However, the compensation package was still not ideal to me. I thought hard about this, and it was one of the valuable lessons in my career; I needed to be part of an organisation where my role was valued as a key driver of business. The problem was that I was learning about technology and data from a firm that was not at the cutting edge in these fields, and hence despite valuable contributions, we as a bank were still playing catch-up with the tech giants and tech unicorns of the day.
 
Approaching my three-year mark, a recruiter from Uber reached out regarding a job in marketplace efficiency, a role where I had to use data to make decisions on incentive payouts and pricing. It was a role that was at the confluence of business and data. It sounded challenging and I only had a vague idea about how to do some key elements of the job, but that was the right role to accelerate my learning not just in terms of business acumen, but also in terms of tech knowledge. This job was followed by a string of similar roles in companies at the cutting edge of data analytics. I soaked up that knowledge like a sponge.
 
Can you provide us with 1 to 2 success stories in your current job where you had to overcome a specific challenge?
 
A story I can share is about scaling the team from just a two-man operation when I first started working to our current team of 11 (and still hiring) in less than a year. One challenge I often grapple with is managing a team of data professionals who are geographically dispersed. I have people in six different cities and four different time zones. There are people in my team whom I have never met in person before. We need to be a responsive and high-functioning data team that is operating fully online rather than in person.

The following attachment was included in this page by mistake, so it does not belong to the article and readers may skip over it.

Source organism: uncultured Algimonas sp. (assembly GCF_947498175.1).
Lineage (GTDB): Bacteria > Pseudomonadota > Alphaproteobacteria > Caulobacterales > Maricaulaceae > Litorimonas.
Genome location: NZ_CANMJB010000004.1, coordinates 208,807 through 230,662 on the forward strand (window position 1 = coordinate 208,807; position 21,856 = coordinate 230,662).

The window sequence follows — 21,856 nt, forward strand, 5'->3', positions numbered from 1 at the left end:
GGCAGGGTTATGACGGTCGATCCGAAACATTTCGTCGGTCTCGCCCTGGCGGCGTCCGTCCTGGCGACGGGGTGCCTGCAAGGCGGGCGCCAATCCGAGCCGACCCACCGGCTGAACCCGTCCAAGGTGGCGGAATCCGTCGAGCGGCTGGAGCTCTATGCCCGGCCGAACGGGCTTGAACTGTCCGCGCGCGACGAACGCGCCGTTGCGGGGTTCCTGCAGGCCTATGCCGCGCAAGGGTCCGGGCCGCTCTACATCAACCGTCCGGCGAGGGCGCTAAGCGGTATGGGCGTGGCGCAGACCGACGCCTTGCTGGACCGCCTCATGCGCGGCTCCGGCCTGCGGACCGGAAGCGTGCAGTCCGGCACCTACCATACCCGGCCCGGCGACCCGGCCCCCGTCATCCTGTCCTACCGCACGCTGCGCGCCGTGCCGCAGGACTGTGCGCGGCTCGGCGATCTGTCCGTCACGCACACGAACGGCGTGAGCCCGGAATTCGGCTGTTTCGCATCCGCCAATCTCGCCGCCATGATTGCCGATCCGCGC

To work well together, we do have to implement a few loose but important rituals – stand-ups, sprint planning, knowledge sharing, and one-on-one sessions. I opt to have a single weekly stand-up instead of daily stand-ups because I feel like it maximises flow during the week. I do not really need my team to tell me what they are doing on a daily basis - I just need a roundup of past week progress and coming week priorities so that I can intervene on blockers or potential risks. To me, daily stand-ups are disruptive not just to my team but also to my own flow. They are often repetitive and add little value within the day.
 
Sprint planning is an important ritual because I can set priorities and direction, as well as review progress. We do this every two weeks to ensure we are on track with our deliverables.
 
Knowledge sharing is important because we do not get that face-time for us to interact and have chance conversations in the office about small challenges that bother us. We have knowledge sharing sessions every two weeks now. I am on a constant drive to ensure that in addition to knowledge sharing sessions, we all document our work sufficiently such that anyone could potentially pick up a teammate’s work just from reading the documentation.
 
And last but certainly not least is one-on-one sessions with the team every week. I connect regularly with the team not just to ensure work moves along at a good pace, but also to contribute to their personal goals and development. It not only helps work flow smoothly, but also keeps the team motivated.
 
What do you enjoy most about your job?